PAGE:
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after everything

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Charles watches as Erik packs up the chess board, his long fingers gentle as he tucks the pieces carefully into a pattern that will allow the board to fold. The sun is low in the sky now and it casts a warm glow over Erik’s face, highlighting the lines—lines that speak of pain and anger and, Charles realizes, of hard work and easy laughter.

Taking a deep breath, Charles says, “And just what would I do on your island?”

Erik glances up at him and quirks an eyebrow, a smile sliding slowly over his lips. “I have it on good authority that you’ve retired,” he says, tone as warm as his eyes. “I’m fairly certain that means you can do whatever you want.”

“What I want,” Charles is saying, before he can even think, “is to spend some time alone. Catch up on some reading. See the sights.”

He doesn’t say that this is what he and Raven had done between terms back when he’d been in school. He doesn’t say that this cafe has a perfect view of the hotel he and Raven had been most fond of decades ago. Doesn’t say that once, when they’d been young, Raven had held his tie back and yelled at him when he’d been sick from too much alcohol one night on this very corner.

“Well,” Erik says carefully, snapping the chessboard closed. “There are rather fewer people on the island than there are in Paris. And I’m certain we can arrange the import of some reading material.”

Charles lets out a sigh, rubbing at his arms where they’re folded in front of him. “And the sights?”

Erik’s smile is wide this time. “Charles, it’s one of the most beautiful places I’ve ever had the pleasure of seeing.”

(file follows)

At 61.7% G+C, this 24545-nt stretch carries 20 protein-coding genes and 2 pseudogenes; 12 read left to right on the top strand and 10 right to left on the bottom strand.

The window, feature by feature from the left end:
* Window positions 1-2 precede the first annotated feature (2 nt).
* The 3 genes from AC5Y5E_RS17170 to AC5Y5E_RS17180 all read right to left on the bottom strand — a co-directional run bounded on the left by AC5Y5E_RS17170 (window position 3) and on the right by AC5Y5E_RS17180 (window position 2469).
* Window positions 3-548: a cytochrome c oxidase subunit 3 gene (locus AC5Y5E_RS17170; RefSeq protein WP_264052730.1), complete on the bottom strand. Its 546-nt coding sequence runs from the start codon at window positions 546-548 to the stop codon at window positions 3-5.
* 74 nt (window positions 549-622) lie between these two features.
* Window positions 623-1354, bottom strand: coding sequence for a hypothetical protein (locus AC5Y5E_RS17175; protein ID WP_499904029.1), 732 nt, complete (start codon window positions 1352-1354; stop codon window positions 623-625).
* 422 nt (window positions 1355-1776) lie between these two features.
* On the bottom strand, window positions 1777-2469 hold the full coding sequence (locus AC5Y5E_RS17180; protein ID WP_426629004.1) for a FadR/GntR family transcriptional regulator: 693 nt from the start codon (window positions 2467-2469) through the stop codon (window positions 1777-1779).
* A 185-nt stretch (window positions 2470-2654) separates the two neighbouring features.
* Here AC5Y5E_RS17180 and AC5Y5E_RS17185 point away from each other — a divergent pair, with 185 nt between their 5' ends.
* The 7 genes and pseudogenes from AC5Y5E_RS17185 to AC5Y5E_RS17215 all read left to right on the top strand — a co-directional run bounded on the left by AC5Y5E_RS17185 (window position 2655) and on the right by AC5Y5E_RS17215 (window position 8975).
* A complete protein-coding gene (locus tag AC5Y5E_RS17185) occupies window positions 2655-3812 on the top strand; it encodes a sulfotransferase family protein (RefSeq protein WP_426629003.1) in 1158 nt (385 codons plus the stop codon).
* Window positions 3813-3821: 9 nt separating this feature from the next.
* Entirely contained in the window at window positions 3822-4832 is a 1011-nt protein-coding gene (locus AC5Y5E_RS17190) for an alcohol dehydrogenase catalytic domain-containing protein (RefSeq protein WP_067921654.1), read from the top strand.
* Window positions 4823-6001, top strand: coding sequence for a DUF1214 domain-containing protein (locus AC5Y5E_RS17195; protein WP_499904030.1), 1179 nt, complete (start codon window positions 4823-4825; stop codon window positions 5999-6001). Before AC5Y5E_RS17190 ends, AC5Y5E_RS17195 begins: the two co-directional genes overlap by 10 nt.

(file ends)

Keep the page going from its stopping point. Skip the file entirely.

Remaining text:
Charles is not staying at the hotel he and Raven used to frequent. This one is bigger, more expensive, more accessible, and no one even bats an eye when Erik follows Charles to his room.

“Why did you come find me?” Charles asks, settling himself on the couch as Erik drops gracefully into an ornate chair.

“I already said,” Erik starts, but Charles shakes his head because that’s not it.

“Erik,” he cuts in. He wants to hear it. “You could have written. Or waited until I was back in the States.”

Erik doesn’t say anything for a long moment, letting the silence fill up the room around them. It’s not uncomfortable. There’s no room for discomfort or awkwardness between the two of them, after everything.

Leaning over his knees, Erik rubs a hand over his eyes. Charles can almost taste how tired he is, can almost feel the weight of years and obligation on his shoulders. Distantly, Charles realizes he’s holding himself back, like he hasn’t done in years.

Like the silence, Charles allows his mind to settle around them as well, resting gently at the edge of Erik’s awareness.

Erik glances up, letting his hand fall from his face. “I’m too old to be waiting,” he says, voice too rough. “There are things I miss, things I’m missing, and I’ve realized that there’s no reason for it. Not anymore.”

Charles bites at the inside of his lip, tries not to let on how desperately he’s wanted this, how long they’ve both been waiting. He knows that he’s smiling anyway, stops holding it back when Erik grins.

“We’ve been fools,” Charles says softly, something he’s thought a million times over.

Shaking his head, Erik says, “No. We’ve been working. And now there are others continuing our work. Now we can—” He lets the sentence hang and Charles wants him to finish it.

Now we can live.

For a moment, his grief for Raven is sharp enough that he feels like he’s been punched. But it’s just him and Erik and Raven’s memory in this world that they’ve built together, one that’s safe and growing and becoming stronger and more accepting than ever. And it’s enough.